Glass Houses
Stylus Magazine
February 3, 2006

If you were lucky enough around the mid ’90s, you might have caught a slight, bespectacled man seating himself furtively behind a small rack of electronics, teasing out microscopic ribbons of sound. Then he’d pick one particular gadget, twiddle a few knobs, and out of the ether a voice would bubble up. Then another. A conversation, microwaves pulled out of the air and converted through the alchemy of microprocessors into the sounds emitted by two people on either end of a cell phone call. The contents of said call don’t matter for his purposes, and are rarely comprehensible anyway, as we arrive in media res, without the benefit of context to help us parse out what these people might really be saying to each other. There are questions to be raised here—difficult, penetrating questions—but the immediate human drama immediately eclipses those. Is this really any of our business? Isn’t this illegal?

As for the latter question, in most places, it certainly is. You can nab one of those gadgets from a black market retailer in some breakaway Russian republic relatively cheap, to have and to hold, but never to utilize. Somehow, Robin Rimbaud—the aforementioned slight, bespectacled man—never got himself arrested. His records under his nom d’espionage Scanner were never made available domestically, but he still managed to make a certain notoriety for himself—even, if memory serves, garnering a piece on MTV News—while making appreciably un-mainstream dark-ambient records with a kind of terrifying gimmick: Be careful who you call and what you say, because you never know who might be listening. But that first question? It’s almost a moot point by the time it’s passed down the line and into your ears; I mean, you did start listening to Scanner, and you could walk away or turn it off any time. Or, to put it another way, let’s say you’re at a party, and the host couple begins arguing loudly, but in the sort of coded language used by people who know each other almost too well. They’re plainly arguing, but not exactly yelling, and you can only make out the outlines of its cause if you strain a little. So, what’s your first instinct? Really? Now, what’s your first course of action?

That there’s a large, and possibly growing, strain of voyeurism in our culture (and enough preening narcissists to fill any available void, real, imagined, or hastily created) is almost overly-discussed at this point, but what of these accidental entertainers who don’t realize that their assumed privacy is being turned over for our delectation? Most recorded-and-sold media of this sort is fairly obscure, and its “participants” may never know about them; if one were to discover this random transformation of the solid wall of their private lives into glass, the most effective way to protect themselves from further invasion would be to say nothing at all about it, to retain whatever anonymity and privacy they have left. James Harper and Carly Ptak, of molten-noise terrors Nautical Almanac, released a collection of “found and stolen answering machine tapes” in a teensy limited CD-R run in 2000. Its contents run the gamut from wholly mundane to vaguely sinister to borderline humiliating. This woman, for instance, was just trying to reach out to an old flame, only to have her proclamation of love overheard by the man’s new belle, We get to simmer over both the original, ever-so-slightly desperate message, and the ensuing hasty, squirmy untangling of the return call, and not only were both calls taped, that tape, through whatever channel, now belongs to all of us upon request. Or the centerpiece of the Wind-Up Bird’s ambient transmission Whips, which uses a painfully sad, boiled-over message from (perhaps?) an ex-girlfriend. In its new context, it’s a heartbreaking (and loud) lament of confession and redemption, and she may be the only one here who knows of her new notoriety, but we still know more about her than we’d ever need to know, while still knowing essentially nothing at all.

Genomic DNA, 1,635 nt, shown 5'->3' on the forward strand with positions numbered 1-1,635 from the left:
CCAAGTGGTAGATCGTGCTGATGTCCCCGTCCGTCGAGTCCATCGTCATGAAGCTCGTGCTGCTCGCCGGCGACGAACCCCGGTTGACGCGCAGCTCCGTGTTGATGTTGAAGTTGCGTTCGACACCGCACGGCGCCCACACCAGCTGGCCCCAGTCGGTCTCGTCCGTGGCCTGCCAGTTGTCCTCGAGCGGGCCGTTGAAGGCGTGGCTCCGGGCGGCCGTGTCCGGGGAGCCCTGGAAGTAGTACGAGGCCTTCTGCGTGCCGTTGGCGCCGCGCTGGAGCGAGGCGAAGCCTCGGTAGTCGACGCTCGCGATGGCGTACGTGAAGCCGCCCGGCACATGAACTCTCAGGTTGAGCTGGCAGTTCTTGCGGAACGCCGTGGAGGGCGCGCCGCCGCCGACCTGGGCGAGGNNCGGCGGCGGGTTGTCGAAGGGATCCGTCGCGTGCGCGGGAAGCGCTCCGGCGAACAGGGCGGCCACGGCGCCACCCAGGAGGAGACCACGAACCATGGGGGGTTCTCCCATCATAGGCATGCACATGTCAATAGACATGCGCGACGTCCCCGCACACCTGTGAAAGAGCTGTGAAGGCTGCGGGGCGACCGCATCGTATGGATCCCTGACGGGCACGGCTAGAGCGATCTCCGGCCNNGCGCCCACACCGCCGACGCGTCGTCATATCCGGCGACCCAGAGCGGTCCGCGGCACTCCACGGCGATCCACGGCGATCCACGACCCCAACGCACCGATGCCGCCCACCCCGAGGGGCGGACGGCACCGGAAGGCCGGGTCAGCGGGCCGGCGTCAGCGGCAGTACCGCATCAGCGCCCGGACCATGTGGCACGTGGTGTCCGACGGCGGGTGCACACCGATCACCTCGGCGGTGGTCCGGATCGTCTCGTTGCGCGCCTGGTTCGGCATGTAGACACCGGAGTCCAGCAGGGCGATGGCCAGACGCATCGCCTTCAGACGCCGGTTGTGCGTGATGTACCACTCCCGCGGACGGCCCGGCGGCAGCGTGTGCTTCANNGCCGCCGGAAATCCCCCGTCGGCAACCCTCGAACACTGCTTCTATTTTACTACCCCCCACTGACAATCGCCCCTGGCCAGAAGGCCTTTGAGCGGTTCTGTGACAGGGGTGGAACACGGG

These covert listeners tend to be rather secretive about their covert listening, and there’s no more ready an example of a busting down of their walls than Irdial’s Conet Project (available free of charge here). Their private transmissions are obviously harder to parse out, being mainly Cold War-era spy instructions, and if the recordings are at all paranoia-inducing, it isn’t the recordings themselves, or even the existence of these numbers stations, that’s just a little unnerving. We know governments spy, but don’t necessarily know where, or why, or on whom, and it’s easy to just forget about it and assume that what’s being done is in our benefit. But this sudden confrontation with the sounds of that spying—its secrecy being necessary for its efficacy—leads to the sorts of questions that we rarely, if ever, confront. Listening in, we don’t know what these instructions are, who’s receiving them, and where they’re going. Hearing as much as we want, sticking around for as long as possible, we don’t even get the outlines. There’s just enough to make you wonder….